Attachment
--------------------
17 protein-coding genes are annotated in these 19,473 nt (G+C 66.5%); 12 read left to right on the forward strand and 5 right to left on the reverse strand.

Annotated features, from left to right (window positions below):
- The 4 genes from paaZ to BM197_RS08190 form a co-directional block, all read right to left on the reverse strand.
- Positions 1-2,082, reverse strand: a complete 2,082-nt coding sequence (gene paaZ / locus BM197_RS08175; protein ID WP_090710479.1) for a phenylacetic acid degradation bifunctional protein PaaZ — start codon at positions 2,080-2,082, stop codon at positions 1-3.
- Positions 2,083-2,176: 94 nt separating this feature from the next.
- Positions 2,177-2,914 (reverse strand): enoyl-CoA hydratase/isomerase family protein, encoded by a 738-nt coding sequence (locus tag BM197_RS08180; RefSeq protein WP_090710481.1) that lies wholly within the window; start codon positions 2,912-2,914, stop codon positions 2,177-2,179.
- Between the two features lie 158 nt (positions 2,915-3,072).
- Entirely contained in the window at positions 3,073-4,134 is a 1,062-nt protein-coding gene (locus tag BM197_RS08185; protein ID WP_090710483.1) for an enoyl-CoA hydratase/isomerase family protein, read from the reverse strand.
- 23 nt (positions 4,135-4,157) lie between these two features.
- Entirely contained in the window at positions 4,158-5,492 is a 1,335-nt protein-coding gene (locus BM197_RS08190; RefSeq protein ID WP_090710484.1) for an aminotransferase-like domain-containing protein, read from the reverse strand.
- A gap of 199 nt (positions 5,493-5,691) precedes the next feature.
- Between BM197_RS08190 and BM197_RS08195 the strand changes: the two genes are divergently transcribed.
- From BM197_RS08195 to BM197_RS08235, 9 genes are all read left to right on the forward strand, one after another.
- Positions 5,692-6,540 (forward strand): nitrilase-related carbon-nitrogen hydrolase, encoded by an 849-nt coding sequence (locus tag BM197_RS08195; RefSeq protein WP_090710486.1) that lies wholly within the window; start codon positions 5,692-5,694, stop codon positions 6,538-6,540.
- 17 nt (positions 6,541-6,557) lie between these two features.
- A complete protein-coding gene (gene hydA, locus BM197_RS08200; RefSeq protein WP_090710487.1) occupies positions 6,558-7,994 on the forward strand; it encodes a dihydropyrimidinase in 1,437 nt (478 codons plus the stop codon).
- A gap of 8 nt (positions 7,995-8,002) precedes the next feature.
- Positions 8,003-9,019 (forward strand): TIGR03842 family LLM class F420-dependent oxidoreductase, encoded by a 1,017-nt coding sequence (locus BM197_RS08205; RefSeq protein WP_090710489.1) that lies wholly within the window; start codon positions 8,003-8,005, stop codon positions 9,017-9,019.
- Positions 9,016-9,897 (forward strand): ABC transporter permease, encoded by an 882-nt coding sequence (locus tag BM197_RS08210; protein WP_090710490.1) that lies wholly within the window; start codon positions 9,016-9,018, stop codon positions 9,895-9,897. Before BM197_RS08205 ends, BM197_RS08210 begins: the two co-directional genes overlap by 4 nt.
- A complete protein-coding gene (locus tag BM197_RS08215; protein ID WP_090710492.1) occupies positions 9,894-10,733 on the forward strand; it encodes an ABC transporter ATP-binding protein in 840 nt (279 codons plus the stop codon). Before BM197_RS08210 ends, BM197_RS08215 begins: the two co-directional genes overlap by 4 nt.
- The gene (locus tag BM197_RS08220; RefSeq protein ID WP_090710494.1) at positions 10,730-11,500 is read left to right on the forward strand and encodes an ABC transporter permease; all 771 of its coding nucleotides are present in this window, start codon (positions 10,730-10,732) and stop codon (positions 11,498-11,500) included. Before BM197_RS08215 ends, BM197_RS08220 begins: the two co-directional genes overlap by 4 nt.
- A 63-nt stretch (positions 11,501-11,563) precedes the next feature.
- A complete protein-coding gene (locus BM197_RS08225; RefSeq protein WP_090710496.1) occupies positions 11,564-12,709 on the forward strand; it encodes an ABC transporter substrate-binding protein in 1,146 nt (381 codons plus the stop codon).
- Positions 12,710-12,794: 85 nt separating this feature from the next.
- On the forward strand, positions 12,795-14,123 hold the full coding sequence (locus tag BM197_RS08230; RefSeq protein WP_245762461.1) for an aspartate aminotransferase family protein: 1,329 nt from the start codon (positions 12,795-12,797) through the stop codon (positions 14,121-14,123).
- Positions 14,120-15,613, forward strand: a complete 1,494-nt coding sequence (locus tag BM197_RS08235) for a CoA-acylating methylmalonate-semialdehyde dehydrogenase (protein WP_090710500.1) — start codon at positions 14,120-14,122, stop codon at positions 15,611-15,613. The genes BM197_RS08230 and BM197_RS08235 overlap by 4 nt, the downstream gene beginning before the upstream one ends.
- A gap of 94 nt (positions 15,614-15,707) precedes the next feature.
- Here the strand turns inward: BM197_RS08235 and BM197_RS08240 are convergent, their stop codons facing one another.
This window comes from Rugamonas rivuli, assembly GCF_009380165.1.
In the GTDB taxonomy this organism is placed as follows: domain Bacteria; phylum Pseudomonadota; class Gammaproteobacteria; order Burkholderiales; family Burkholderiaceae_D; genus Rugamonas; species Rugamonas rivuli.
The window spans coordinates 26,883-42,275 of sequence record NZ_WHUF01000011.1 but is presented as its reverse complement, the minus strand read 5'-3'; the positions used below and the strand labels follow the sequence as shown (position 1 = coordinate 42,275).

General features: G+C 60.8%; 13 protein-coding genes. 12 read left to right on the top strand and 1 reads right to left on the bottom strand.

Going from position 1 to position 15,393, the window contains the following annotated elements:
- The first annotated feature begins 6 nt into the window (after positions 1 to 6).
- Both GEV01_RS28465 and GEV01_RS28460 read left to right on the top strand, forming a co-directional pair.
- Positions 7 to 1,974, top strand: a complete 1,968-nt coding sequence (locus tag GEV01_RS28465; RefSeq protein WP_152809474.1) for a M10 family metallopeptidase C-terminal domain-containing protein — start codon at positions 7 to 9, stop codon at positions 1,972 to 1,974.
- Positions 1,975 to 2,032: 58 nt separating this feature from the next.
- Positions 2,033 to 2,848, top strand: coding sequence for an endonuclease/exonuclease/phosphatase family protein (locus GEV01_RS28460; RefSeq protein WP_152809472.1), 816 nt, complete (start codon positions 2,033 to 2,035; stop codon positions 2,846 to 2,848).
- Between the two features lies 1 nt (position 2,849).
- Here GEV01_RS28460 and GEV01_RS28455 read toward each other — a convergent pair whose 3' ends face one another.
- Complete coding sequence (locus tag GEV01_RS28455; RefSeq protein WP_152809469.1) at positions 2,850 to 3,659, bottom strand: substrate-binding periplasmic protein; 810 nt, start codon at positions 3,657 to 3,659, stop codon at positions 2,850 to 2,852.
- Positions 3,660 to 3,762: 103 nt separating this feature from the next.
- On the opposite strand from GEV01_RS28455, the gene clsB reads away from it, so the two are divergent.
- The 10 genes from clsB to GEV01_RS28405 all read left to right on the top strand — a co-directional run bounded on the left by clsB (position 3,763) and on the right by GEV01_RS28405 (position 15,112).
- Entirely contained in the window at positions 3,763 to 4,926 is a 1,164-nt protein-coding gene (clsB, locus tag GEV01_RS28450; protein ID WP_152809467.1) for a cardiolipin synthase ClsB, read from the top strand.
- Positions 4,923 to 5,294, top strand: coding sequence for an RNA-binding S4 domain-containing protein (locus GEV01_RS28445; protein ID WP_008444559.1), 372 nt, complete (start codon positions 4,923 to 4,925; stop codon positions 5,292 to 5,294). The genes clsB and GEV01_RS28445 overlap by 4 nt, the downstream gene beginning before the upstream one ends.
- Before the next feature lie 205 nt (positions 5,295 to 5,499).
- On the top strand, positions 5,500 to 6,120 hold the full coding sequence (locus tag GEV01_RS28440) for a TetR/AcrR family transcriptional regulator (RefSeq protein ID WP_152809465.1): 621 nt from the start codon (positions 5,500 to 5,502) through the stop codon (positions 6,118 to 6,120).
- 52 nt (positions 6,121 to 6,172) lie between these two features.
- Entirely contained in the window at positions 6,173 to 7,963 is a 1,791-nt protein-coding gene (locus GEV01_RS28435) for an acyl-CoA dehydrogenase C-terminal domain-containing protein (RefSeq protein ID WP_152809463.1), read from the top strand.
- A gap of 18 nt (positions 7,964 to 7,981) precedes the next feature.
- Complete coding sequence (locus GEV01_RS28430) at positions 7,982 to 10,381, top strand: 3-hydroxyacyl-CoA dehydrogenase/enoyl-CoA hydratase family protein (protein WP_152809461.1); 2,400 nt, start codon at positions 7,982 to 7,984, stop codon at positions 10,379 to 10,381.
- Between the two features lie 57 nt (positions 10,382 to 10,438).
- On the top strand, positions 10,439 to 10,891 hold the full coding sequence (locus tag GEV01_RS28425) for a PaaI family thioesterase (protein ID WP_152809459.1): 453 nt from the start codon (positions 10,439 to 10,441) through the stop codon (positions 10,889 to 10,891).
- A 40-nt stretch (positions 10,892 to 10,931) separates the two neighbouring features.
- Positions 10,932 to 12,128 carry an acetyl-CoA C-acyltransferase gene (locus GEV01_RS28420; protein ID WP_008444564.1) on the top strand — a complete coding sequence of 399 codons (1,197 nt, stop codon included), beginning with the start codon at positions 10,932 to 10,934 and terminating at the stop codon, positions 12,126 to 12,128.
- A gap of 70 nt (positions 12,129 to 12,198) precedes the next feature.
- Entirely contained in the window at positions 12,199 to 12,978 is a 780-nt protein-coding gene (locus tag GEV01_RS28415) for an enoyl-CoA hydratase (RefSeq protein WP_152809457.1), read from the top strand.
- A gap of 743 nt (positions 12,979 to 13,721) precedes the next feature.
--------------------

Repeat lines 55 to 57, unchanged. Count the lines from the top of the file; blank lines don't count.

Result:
- A 40-nt stretch (positions 10,892 to 10,931) separates the two neighbouring features.
- Positions 10,932 to 12,128 carry an acetyl-CoA C-acyltransferase gene (locus GEV01_RS28420; protein ID WP_008444564.1) on the top strand — a complete coding sequence of 399 codons (1,197 nt, stop codon included), beginning with the start codon at positions 10,932 to 10,934 and terminating at the stop codon, positions 12,126 to 12,128.
- A gap of 70 nt (positions 12,129 to 12,198) precedes the next feature.